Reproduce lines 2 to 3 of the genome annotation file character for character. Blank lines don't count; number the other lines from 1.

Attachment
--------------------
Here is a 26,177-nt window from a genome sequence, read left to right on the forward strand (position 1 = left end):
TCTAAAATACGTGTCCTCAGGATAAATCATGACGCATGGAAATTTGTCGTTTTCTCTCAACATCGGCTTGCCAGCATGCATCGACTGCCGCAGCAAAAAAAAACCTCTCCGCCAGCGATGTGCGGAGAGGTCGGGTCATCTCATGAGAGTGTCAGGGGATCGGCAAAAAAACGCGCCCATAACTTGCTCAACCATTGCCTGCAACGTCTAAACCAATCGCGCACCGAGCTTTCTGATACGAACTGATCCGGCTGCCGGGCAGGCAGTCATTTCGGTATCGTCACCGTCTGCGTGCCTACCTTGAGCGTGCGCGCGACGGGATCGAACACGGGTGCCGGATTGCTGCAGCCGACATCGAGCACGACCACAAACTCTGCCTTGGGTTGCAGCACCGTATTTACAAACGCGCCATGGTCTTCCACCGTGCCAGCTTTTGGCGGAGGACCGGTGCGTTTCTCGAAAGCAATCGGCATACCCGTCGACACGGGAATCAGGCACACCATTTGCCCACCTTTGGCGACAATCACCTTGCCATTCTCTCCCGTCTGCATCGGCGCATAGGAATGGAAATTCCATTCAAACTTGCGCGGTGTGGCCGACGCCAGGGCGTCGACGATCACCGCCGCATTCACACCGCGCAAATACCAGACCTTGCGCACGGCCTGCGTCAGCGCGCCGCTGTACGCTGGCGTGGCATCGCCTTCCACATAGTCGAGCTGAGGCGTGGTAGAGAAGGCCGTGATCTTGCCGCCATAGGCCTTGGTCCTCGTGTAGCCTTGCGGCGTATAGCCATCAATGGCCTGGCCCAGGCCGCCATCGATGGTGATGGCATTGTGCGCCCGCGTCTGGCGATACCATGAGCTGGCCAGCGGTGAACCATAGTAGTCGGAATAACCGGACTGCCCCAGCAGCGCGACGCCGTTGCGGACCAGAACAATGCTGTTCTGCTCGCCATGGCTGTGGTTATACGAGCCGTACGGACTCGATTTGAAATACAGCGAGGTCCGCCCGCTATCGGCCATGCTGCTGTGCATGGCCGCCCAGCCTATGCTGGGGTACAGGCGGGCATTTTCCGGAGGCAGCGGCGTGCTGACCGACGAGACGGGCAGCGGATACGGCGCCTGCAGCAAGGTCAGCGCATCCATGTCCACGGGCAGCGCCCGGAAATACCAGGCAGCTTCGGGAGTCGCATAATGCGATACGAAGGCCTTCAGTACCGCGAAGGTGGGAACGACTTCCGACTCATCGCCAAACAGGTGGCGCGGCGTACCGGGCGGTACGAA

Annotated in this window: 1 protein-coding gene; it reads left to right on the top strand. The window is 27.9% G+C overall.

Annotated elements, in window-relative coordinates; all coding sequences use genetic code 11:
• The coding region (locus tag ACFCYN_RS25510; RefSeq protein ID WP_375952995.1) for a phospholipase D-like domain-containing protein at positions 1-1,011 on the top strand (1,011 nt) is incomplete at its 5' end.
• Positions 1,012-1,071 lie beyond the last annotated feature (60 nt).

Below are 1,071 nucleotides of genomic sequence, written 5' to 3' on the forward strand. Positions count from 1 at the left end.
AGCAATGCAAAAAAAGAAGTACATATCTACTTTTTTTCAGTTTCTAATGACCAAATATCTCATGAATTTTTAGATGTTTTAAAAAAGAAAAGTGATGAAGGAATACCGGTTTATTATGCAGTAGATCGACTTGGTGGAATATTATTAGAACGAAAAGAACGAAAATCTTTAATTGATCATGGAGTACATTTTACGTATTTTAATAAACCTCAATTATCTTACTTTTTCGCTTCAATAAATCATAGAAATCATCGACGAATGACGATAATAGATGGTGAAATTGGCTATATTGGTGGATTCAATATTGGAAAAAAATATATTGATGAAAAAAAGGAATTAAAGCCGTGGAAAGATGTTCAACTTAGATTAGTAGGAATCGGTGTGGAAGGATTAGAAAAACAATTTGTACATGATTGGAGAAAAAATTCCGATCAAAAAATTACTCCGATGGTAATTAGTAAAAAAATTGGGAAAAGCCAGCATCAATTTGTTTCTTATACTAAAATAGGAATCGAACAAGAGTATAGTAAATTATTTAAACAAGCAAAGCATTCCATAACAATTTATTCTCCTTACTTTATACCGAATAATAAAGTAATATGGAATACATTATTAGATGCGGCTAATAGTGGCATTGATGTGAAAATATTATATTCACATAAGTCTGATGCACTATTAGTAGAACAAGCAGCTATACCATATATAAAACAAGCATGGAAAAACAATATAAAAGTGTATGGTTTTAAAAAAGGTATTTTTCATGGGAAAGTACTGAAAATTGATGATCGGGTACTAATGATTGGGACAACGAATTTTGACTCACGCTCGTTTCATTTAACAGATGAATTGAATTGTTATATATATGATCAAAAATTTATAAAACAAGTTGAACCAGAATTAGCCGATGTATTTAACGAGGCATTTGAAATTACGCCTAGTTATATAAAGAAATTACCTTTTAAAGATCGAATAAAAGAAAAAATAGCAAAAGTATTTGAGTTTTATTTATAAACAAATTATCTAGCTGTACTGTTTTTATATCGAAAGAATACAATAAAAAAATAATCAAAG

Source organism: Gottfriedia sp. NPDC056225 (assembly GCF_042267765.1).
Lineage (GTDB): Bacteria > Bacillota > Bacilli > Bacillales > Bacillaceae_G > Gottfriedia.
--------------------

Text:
TCTAAAATACGTGTCCTCAGGATAAATCATGACGCATGGAAATTTGTCGTTTTCTCTCAACATCGGCTTGCCAGCATGCATCGACTGCCGCAGCAAAAAAAAACCTCTCCGCCAGCGATGTGCGGAGAGGTCGGGTCATCTCATGAGAGTGTCAGGGGATCGGCAAAAAAACGCGCCCATAACTTGCTCAACCATTGCCTGCAACGTCTAAACCAATCGCGCACCGAGCTTTCTGATACGAACTGATCCGGCTGCCGGGCAGGCAGTCATTTCGGTATCGTCACCGTCTGCGTGCCTACCTTGAGCGTGCGCGCGACGGGATCGAACACGGGTGCCGGATTGCTGCAGCCGACATCGAGCACGACCACAAACTCTGCCTTGGGTTGCAGCACCGTATTTACAAACGCGCCATGGTCTTCCACCGTGCCAGCTTTTGGCGGAGGACCGGTGCGTTTCTCGAAAGCAATCGGCATACCCGTCGACACGGGAATCAGGCACACCATTTGCCCACCTTTGGCGACAATCACCTTGCCATTCTCTCCCGTCTGCATCGGCGCATAGGAATGGAAATTCCATTCAAACTTGCGCGGTGTGGCCGACGCCAGGGCGTCGACGATCACCGCCGCATTCACACCGCGCAAATACCAGACCTTGCGCACGGCCTGCGTCAGCGCGCCGCTGTACGCTGGCGTGGCATCGCCTTCCACATAGTCGAGCTGAGGCGTGGTAGAGAAGGCCGTGATCTTGCCGCCATAGGCCTTGGTCCTCGTGTAGCCTTGCGGCGTATAGCCATCAATGGCCTGGCCCAGGCCGCCATCGATGGTGATGGCATTGTGCGCCCGCGTCTGGCGATACCATGAGCTGGCCAGCGGTGAACCATAGTAGTCGGAATAACCGGACTGCCCCAGCAGCGCGACGCCGTTGCGGACCAGAACAATGCTGTTCTGCTCGCCATGGCTGTGGTTATACGAGCCGTACGGACTCGATTTGAAATACAGCGAGGTCCGCCCGCTATCGGCCATGCTGCTGTGCATGGCCGCCCAGCCTATGCTGGGGTACAGGCGGGCATTTTCCGGAGGCAGCGGCGTGCTGACCGACGAGACGGGCAGCGGATACGGCGCCTGCAGCAAGGTCAGCGCATCCATGTCCACGGGCAGCGCCCGGAAATACCAGGCAGCTTCGGGAGTCGCATAATGCGATACGAAGGCCTTCAGTACCGCGAAGGTGGGAACGACTTCCGACTCATCGCCAAACAGGTGGCGCGGCGTACCGGGCGGTACGAA

Annotated in this window: 1 protein-coding gene; it reads left to right on the top strand. The window is 27.9% G+C overall.